Between the ages of sixteen and seventeen, a teenager should be making 75 to 80 percent of the decisions in their life.  I know that sounds like a huge number for many parents.  They can’t imagine letting their son or daughter have that much control.  But if the goal as parents is to raise independent and mature kids, then allowing teenagers the freedom to make choices and have responsibility is essential.

How does this play out in your home?  Well, every house is a little bit different.  But each year, strategize ways to hand more and more responsibility to your teen as you transition from teaching to training.  You could begin by supplying your son with an alarm clock and letting him know you’re not going to wake him up for school anymore.  If he misses the bus or his ride, he will have to figure out another way to get to school.

It could mean setting up a general checking account for your daughter where you deposit funds for insurance, textbooks, and gas.  Now it’s possible your princess will make the mistake of buying four-hundred dollar jeans instead of paying her bills, but give her the opportunity to make that mistake.  Once she has to walk around town because she spent her gas money, she’ll learn how to budget her money better.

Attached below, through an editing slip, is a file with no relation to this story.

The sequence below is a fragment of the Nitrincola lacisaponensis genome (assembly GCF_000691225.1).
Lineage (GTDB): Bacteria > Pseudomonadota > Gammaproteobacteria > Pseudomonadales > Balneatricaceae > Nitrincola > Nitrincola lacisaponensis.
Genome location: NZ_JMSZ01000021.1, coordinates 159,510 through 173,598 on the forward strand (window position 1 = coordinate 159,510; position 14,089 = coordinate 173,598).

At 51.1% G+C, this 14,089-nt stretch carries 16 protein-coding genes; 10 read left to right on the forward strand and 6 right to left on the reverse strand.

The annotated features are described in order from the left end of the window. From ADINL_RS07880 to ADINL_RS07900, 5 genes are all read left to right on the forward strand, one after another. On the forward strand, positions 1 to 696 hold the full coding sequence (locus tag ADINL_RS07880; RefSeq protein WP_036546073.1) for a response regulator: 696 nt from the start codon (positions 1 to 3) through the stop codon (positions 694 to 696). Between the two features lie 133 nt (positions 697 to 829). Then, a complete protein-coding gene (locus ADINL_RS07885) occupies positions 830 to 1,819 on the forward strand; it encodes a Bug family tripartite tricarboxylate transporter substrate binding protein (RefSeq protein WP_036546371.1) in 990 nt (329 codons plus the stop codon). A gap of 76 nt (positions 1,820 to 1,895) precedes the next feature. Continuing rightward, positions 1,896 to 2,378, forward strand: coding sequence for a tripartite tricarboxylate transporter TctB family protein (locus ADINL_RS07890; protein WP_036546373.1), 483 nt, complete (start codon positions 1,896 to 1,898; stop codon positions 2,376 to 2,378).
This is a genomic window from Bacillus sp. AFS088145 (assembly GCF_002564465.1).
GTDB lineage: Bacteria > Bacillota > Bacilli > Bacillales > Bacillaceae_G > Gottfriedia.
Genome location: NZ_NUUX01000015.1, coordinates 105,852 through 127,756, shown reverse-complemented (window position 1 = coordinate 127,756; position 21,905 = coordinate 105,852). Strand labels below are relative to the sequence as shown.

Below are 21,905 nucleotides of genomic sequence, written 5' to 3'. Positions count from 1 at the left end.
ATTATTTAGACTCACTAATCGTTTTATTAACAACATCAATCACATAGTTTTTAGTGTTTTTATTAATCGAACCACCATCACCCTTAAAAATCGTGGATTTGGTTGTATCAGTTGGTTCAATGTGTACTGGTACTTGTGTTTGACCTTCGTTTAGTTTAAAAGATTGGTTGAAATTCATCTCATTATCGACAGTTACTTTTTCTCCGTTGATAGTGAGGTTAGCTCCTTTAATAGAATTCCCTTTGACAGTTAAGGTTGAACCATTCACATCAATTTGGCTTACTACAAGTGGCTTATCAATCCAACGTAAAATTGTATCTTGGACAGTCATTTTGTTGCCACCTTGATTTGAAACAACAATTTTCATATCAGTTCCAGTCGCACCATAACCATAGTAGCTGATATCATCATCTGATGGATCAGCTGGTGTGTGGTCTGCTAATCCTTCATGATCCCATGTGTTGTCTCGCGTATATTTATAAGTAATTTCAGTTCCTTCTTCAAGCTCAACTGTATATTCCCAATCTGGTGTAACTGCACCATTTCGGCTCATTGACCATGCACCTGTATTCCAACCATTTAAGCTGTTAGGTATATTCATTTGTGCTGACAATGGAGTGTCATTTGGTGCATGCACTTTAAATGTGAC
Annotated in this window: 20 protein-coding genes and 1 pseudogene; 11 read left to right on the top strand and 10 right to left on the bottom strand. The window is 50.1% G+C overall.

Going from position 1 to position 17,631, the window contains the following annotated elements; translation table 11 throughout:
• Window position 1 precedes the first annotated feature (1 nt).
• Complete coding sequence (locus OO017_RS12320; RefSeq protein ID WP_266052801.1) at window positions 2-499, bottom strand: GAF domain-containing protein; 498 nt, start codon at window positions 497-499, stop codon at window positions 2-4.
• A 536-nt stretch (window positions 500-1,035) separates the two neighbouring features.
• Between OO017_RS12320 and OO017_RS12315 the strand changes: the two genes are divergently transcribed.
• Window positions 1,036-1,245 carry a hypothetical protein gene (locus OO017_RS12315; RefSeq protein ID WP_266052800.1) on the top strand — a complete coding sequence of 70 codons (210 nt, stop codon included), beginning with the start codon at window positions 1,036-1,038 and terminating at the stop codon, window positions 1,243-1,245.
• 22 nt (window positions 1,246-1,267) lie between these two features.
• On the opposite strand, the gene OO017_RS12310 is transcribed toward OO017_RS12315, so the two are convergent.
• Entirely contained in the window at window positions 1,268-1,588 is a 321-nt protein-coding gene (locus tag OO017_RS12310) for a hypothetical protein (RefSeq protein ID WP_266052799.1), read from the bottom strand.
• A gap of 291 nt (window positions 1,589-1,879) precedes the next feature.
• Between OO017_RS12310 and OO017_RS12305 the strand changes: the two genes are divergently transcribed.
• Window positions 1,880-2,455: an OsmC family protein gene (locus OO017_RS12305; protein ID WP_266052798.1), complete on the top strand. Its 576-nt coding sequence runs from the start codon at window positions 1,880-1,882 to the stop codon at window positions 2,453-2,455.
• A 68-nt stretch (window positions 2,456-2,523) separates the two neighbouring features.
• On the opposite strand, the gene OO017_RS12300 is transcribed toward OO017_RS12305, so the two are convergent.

We all imagine how things can go wrong, and it’s easy to believe that teenagers can’t handle responsibility or freedom.  But Mom and Dad, think about it.  We hear about car accidents on the news, but we still allow our teens to drive.  Even though we know what can go wrong, we still allow our children the opportunity of learning how to drive a car.  That’s because the rewards of training a child far outweigh the risks.

But I understand.  Doing things for our children gives us value, purpose, and meaning.  It makes us feel needed.  But at some point, we have to back away and coach our children to fend for themselves.  That doesn’t mean we stop supporting them, loving them, or helping them up when they fall down.  But it does mean giving them responsibility, letting them experience the consequences of their mistakes, and not shaming them when they mess up.

Teaching versus training.  It might sound like a debate over semantics.  But it’s really the key to raising healthy kids—who mature into thriving adults.  That’s why Proverbs says 22:6 says, “Train up a child in the way he should go, even when he is old he will not depart from it.



Mark Gregston is an author, speaker, radio host, and the founder and director of Heartlight, located in Hallsville, Texas.  For more information and helpful resources for moms and dads, check out our website.  It’s filled with ideas and tools to help you become a more effective parent.  Go to  Or read other helpful articles by Mark, at  You can also call Heartlight directly at (903) 668-2173.  Hear the Parenting Today’s Teens broadcast on a radio station near you, or download the podcast at

Author: Mark Gregston

Mark Gregston began working with teens more than 40 years ago as a youth minister and Young Life director. He has authored nearly two dozen books, has written hundreds of articles, and is host of the nationally-acclaimed Parenting Today’s Teens podcast and radio broadcast.